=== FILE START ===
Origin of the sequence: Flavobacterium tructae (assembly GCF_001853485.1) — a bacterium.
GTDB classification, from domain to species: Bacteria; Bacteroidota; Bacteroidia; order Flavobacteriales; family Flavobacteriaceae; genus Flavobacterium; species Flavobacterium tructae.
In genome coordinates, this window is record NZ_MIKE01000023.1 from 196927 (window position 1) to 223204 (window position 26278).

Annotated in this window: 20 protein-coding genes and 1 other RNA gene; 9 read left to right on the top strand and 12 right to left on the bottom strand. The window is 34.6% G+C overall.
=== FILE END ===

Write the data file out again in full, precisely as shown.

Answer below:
Origin of the sequence: Flavobacterium tructae (assembly GCF_001853485.1) — a bacterium.
GTDB classification, from domain to species: Bacteria; Bacteroidota; Bacteroidia; order Flavobacteriales; family Flavobacteriaceae; genus Flavobacterium; species Flavobacterium tructae.
In genome coordinates, this window is record NZ_MIKE01000023.1 from 196927 (window position 1) to 223204 (window position 26278).

Annotated in this window: 20 protein-coding genes and 1 other RNA gene; 9 read left to right on the top strand and 12 right to left on the bottom strand. The window is 34.6% G+C overall.